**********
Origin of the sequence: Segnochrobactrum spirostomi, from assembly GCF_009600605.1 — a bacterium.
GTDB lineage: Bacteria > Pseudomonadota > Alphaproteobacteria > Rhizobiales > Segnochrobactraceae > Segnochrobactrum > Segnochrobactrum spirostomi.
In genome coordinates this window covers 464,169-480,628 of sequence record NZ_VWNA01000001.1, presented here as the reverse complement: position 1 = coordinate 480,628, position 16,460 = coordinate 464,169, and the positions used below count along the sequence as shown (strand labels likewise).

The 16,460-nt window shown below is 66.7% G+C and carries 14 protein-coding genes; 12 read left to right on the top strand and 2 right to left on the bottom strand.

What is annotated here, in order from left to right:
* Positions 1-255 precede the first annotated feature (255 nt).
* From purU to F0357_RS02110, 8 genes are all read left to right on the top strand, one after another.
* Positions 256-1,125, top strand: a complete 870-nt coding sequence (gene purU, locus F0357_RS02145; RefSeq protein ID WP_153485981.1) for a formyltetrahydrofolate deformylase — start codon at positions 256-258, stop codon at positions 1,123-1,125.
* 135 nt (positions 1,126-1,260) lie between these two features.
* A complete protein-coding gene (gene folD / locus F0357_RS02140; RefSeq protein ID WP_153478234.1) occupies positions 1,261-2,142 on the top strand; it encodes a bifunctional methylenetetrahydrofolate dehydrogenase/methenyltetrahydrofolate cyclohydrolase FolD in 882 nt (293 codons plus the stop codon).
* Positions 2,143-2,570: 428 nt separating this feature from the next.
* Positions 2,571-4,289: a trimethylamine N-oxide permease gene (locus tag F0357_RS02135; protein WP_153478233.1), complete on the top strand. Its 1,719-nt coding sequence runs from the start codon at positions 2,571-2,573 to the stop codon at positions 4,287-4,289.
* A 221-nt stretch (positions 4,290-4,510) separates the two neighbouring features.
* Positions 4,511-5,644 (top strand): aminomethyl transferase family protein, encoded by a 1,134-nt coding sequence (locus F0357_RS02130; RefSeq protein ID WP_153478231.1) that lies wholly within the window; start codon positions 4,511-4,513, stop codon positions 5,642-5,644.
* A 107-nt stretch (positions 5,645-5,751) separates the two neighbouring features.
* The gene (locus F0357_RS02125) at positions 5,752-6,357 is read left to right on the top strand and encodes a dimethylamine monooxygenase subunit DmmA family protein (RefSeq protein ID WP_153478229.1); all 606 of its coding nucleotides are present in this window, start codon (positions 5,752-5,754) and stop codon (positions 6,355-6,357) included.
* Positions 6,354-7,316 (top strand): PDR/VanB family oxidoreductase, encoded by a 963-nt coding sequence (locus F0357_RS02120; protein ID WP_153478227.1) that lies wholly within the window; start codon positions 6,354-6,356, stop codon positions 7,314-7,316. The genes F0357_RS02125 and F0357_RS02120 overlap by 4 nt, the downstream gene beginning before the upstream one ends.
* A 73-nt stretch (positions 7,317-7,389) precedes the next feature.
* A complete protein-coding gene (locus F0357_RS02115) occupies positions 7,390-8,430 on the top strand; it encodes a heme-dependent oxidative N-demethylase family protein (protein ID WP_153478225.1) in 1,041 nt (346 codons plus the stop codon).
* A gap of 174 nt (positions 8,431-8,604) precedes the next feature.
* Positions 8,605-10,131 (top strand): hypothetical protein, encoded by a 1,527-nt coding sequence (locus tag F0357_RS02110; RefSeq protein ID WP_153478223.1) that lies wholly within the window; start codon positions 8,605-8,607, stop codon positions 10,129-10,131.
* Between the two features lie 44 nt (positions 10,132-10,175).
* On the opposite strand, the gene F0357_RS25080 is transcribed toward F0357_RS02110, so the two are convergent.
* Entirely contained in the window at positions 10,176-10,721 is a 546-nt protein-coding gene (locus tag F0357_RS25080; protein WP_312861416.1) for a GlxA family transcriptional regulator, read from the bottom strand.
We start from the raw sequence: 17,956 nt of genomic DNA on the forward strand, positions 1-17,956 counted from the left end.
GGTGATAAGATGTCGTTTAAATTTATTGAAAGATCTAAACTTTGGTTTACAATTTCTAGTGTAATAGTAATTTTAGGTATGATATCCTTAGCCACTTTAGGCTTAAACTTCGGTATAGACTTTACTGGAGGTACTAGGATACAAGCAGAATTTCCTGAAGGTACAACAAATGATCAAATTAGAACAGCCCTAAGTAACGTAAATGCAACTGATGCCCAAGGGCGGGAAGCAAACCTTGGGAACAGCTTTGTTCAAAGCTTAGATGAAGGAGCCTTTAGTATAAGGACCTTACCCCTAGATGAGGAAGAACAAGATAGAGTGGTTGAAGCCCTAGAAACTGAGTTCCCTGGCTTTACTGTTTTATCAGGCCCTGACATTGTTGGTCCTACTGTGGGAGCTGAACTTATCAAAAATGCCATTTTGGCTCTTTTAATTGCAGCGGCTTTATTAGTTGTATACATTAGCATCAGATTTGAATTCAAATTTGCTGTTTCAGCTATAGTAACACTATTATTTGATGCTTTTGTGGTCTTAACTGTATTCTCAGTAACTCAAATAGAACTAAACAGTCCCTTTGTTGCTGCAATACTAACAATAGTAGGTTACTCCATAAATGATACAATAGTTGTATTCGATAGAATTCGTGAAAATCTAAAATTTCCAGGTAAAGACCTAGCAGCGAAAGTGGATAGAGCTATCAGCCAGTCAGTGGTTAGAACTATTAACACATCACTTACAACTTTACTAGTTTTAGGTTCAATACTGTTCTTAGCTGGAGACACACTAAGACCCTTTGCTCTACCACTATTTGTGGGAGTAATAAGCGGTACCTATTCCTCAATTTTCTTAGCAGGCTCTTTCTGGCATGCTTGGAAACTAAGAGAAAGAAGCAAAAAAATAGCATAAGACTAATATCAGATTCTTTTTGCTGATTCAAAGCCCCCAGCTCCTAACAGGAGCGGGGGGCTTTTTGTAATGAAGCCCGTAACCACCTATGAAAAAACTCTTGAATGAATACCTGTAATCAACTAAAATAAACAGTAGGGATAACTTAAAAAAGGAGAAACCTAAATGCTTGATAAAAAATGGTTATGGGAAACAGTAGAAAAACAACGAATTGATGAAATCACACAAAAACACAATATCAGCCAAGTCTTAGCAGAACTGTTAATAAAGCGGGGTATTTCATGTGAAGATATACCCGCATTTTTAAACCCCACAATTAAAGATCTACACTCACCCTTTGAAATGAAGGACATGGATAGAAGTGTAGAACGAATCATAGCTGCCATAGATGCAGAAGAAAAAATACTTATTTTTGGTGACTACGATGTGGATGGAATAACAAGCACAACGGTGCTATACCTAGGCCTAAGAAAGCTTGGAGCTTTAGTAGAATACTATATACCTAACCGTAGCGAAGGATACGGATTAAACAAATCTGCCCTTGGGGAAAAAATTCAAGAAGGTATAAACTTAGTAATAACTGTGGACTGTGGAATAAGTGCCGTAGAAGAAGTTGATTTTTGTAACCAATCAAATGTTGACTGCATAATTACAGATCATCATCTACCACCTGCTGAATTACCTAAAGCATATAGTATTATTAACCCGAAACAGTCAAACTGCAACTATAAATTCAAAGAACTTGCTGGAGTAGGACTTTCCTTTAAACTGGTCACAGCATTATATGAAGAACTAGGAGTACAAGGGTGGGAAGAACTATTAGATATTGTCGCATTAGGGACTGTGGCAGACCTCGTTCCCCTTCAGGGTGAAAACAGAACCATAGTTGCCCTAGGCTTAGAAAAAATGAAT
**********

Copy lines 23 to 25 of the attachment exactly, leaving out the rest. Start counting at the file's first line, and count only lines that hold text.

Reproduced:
* On the opposite strand, the gene F0357_RS25080 is transcribed toward F0357_RS02110, so the two are convergent.
* Entirely contained in the window at positions 10,176-10,721 is a 546-nt protein-coding gene (locus tag F0357_RS25080; protein WP_312861416.1) for a GlxA family transcriptional regulator, read from the bottom strand.
We start from the raw sequence: 17,956 nt of genomic DNA on the forward strand, positions 1-17,956 counted from the left end.